City fibre optic network could soon bring faster internet to Nelson businesses

The internet connection through the city's fibre cables would be about 10 times faster than a traditional high-speed connection

The fibre optic cables that have brought faster broadband internet to city buildings will soon be available for Nelson businesses to link into.

Nelson council has approved extending the city’s fibre service to private businesses as a revenue generating opportunity. Connection fees and rental rates were written into bylaws at a special meeting in late October, but the city hasn’t started advertising this new service.

According to city manager Kevin Cormack there’s still details that need to be worked out. For example, there needs to be internet service providers interested in offering the broadband service on the fibre network — the city will only be providing the fibre not the actual internet connection.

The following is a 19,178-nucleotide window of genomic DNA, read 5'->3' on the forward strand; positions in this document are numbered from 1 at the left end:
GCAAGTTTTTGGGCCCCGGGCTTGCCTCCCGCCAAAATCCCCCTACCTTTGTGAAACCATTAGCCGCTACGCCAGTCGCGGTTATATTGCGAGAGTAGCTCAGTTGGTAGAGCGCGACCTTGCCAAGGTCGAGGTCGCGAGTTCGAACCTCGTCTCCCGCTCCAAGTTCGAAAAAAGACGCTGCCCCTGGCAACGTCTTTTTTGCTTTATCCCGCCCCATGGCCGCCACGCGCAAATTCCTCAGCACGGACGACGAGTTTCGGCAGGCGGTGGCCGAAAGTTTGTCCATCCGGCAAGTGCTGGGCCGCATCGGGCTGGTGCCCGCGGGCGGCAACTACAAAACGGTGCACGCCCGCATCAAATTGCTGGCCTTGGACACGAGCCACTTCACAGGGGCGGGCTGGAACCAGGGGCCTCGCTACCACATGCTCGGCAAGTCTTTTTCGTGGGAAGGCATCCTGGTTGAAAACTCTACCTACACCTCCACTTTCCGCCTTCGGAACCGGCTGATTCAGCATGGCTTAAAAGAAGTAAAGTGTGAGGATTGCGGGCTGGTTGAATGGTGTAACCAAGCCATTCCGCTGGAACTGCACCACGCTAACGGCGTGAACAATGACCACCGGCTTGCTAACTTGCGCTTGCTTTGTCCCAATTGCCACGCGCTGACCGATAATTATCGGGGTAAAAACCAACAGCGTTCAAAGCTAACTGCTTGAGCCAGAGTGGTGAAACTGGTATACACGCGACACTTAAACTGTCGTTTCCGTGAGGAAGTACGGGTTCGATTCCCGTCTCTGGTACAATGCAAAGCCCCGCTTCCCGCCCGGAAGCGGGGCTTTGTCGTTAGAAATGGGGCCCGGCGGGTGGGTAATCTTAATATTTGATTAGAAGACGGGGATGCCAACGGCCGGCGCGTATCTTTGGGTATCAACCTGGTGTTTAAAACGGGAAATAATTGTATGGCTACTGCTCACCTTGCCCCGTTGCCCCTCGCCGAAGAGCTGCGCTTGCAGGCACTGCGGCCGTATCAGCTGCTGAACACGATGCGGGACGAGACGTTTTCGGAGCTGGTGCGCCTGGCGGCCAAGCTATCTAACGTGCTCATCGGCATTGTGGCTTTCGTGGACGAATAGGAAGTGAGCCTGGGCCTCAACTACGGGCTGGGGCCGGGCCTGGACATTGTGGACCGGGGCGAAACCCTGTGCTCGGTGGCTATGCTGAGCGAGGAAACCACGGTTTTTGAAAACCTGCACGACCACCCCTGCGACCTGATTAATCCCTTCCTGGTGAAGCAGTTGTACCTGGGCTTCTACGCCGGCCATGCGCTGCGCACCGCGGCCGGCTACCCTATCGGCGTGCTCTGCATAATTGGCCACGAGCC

Ideally local internet companies like Columbia Wireless and Net Idea will come on board to provide the internet through the fibre, Cormack explained.

“They’ll be able to have their equipment set up at our co-location facility, in our building here at 310 Ward Street, where all the fibre lines connect to,” Cormack said, noting the internet companies will pay a one-time fee ($250) and a monthly rental rate ($500 to $800, depending on the amount of space they need) to operate out of city hall.

Most of the smaller internet providers don’t own their own cables — they rent them from a company like Shaw or Telus. The city is suggesting that companies could rent from them instead.

Next businesses will sign up to have a fibre line come into their establishment. Again, the city will charge a one-time fee ($750+) and a monthly rental rate ($150 for a 100 Mbps connection or $300 for 1,000 Mbps).

The end result is an extremely fast internet connection, about 10 times faster than most high-speed plans can offer. For local technology companies that do most of their work online, it’s a dream come true.

Kormack said he’s already heard from about 10 businesses interested in joining the fibre network, despite the city trying to keep it fairly low profile until all the pieces are in place.

“We need to take it step by step to make sure it’s successful,” Kormack said, noting the city will let the public know when it’s ready to start offering the service. “It’s an exciting opportunity … we’re looking forward to getting it out there.”

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